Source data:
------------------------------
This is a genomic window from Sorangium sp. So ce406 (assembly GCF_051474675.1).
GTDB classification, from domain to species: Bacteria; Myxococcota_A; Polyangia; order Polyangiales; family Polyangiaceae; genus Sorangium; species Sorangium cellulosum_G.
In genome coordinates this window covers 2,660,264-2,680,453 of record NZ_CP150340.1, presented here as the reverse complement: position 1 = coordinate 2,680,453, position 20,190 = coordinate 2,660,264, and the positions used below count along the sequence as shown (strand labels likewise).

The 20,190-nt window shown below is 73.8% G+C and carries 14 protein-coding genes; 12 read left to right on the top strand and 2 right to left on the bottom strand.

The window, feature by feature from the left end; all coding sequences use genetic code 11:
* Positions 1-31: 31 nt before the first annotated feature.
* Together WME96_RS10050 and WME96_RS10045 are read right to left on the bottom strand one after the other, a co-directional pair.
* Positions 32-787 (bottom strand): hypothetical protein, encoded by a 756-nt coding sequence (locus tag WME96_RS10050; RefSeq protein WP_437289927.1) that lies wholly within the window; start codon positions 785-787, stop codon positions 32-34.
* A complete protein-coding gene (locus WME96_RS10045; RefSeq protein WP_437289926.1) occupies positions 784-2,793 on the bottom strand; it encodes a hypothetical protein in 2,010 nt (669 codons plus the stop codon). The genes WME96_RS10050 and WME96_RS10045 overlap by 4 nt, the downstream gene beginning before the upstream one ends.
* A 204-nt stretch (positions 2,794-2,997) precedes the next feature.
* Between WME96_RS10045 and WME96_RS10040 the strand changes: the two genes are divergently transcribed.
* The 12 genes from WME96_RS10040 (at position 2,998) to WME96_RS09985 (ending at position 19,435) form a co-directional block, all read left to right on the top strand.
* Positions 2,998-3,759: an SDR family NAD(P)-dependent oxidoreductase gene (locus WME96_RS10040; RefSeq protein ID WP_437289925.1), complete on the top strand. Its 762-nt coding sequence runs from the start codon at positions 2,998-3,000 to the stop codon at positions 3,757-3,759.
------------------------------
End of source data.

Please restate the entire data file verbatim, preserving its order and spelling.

This is a genomic window from Sorangium sp. So ce406 (assembly GCF_051474675.1).
GTDB classification, from domain to species: Bacteria; Myxococcota_A; Polyangia; order Polyangiales; family Polyangiaceae; genus Sorangium; species Sorangium cellulosum_G.
In genome coordinates this window covers 2,660,264-2,680,453 of record NZ_CP150340.1, presented here as the reverse complement: position 1 = coordinate 2,680,453, position 20,190 = coordinate 2,660,264, and the positions used below count along the sequence as shown (strand labels likewise).

The 20,190-nt window shown below is 73.8% G+C and carries 14 protein-coding genes; 12 read left to right on the top strand and 2 right to left on the bottom strand.

The window, feature by feature from the left end; all coding sequences use genetic code 11:
* Positions 1-31: 31 nt before the first annotated feature.
* Together WME96_RS10050 and WME96_RS10045 are read right to left on the bottom strand one after the other, a co-directional pair.
* Positions 32-787 (bottom strand): hypothetical protein, encoded by a 756-nt coding sequence (locus tag WME96_RS10050; RefSeq protein WP_437289927.1) that lies wholly within the window; start codon positions 785-787, stop codon positions 32-34.
* A complete protein-coding gene (locus WME96_RS10045; RefSeq protein WP_437289926.1) occupies positions 784-2,793 on the bottom strand; it encodes a hypothetical protein in 2,010 nt (669 codons plus the stop codon). The genes WME96_RS10050 and WME96_RS10045 overlap by 4 nt, the downstream gene beginning before the upstream one ends.
* A 204-nt stretch (positions 2,794-2,997) precedes the next feature.
* Between WME96_RS10045 and WME96_RS10040 the strand changes: the two genes are divergently transcribed.
* The 12 genes from WME96_RS10040 (at position 2,998) to WME96_RS09985 (ending at position 19,435) form a co-directional block, all read left to right on the top strand.
* Positions 2,998-3,759: an SDR family NAD(P)-dependent oxidoreductase gene (locus WME96_RS10040; RefSeq protein ID WP_437289925.1), complete on the top strand. Its 762-nt coding sequence runs from the start codon at positions 2,998-3,000 to the stop codon at positions 3,757-3,759.